Dr. Kothari has served as the Co-Chair of the Board of Governors of the Asia School of Business, Kuala Lumpur, faculty director of the MIT-India Program, editor of the prestigious academic publication Journal of Accounting & Economics, and as a Director of the Bombay Stock Exchange. In 2008-09, he served as global head of equity research for Barclays Global Investors, where he was responsible for research supporting the firm’s active equity strategies and for managing over $100 billion with a team of approximately 50 PhDs based around the world.  He is a recipient of honorary doctorates from the University of Technology, Sydney and University of Cyprus.


Sagar Teotia is currently the Chief Accountant for the U.S. Securities and Exchange Commission (SEC).  In this role, Mr. Teotia leads the dedicated staff in the Commission’s Office of the Chief Accountant.   Mr. Teotia also serves as the principal advisor to the SEC on accounting and auditing matters.  Additionally, Mr. Teotia consults with registrants, auditors, and other industry representatives, and is responsible for assisting the Commission with discharging its oversight of the Financial Accounting Standards Board (FASB) and the Public Company Accounting Oversight Board (PCAOB). 

Prior to joining the SEC, Mr. Teotia was a Partner at Deloitte in the National Office, where he frequently consulted on accounting issues in a number of areas including financial instruments, business combinations, and compensation matters.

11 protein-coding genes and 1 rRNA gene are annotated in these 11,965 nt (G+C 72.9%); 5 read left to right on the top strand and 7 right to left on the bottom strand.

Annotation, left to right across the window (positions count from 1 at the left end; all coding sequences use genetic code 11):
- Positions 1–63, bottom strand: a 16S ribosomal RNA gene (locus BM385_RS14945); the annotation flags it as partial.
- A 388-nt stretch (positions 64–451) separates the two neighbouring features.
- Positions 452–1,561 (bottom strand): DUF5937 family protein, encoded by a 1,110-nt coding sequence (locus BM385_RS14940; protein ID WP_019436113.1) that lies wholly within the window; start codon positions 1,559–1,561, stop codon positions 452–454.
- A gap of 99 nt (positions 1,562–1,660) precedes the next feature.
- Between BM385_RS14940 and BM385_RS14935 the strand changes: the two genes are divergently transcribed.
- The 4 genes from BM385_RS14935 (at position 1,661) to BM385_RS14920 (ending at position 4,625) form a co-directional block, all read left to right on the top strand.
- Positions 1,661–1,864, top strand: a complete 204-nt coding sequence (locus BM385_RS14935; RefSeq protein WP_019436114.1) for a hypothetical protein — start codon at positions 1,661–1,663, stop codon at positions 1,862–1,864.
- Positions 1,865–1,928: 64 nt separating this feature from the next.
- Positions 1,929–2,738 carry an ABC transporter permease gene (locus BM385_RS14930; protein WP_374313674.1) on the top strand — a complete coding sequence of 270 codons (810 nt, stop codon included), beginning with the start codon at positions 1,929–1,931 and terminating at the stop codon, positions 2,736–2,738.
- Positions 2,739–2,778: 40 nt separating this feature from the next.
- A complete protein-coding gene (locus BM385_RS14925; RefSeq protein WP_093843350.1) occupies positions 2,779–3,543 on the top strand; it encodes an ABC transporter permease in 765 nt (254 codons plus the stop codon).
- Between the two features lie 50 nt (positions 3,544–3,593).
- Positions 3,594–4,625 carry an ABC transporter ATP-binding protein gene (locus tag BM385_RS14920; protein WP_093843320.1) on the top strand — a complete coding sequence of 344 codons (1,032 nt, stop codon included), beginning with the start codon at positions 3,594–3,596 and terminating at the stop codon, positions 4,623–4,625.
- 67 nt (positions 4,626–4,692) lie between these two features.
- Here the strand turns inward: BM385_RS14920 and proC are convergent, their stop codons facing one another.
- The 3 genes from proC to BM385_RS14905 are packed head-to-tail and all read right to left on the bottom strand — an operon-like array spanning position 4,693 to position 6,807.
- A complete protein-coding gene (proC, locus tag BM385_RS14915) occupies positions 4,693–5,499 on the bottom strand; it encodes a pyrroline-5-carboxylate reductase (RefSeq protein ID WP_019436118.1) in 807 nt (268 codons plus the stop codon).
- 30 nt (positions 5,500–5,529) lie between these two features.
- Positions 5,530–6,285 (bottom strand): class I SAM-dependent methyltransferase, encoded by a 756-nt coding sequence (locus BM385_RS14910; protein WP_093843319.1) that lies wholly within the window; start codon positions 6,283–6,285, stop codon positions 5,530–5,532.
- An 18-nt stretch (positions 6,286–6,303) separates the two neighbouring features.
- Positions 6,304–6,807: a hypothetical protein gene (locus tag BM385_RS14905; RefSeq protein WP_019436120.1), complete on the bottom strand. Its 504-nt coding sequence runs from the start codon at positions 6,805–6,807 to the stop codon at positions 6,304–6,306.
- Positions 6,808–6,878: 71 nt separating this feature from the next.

Earlier, Mr. Teotia served as a professional accounting fellow in the Office of the Chief Accountant where his responsibilities included providing conclusions on complex accounting issues and actively monitoring current standard setting projects.

Mr. Teotia received a B.S. in accountancy from the University of Illinois at Urbana-Champaign.  He is licensed to practice as a certified public accountant in Illinois. 


Stephanie Avakian is the Director of the U.S. Securities and Exchange Commission’s Division of Enforcement.  She served as Co-Director from June 2017 until August 2020 and as Acting Director from December 2016 to June 2017.  Before that, she served as Deputy Director beginning in June 2014.

Before being named Deputy Director, Ms. Avakian was a partner at Wilmer Cutler Pickering Hale and Dorr LLP, where she served as a vice chair of the firm’s securities practice and focused on representing financial institutions, public companies, boards, and individuals in a broad range of investigations and other matters before the SEC and other agencies.

Ms. Avakian previously worked in the Division of Enforcement as a branch chief in the SEC’s New York Regional Office, and later served as counsel to former SEC Commissioner Paul Carey.

Ms. Avakian received her bachelor’s degree from the College of New Jersey and a law degree from Temple University’s School of Law, both with high honors.


Tim Husson is the Associate Director of the Analytics Office in the Division of Investment Management.  In this role, he oversees the data analysis and industry monitoring activities in the Division and provides guidance on complex financial and quantitative topics.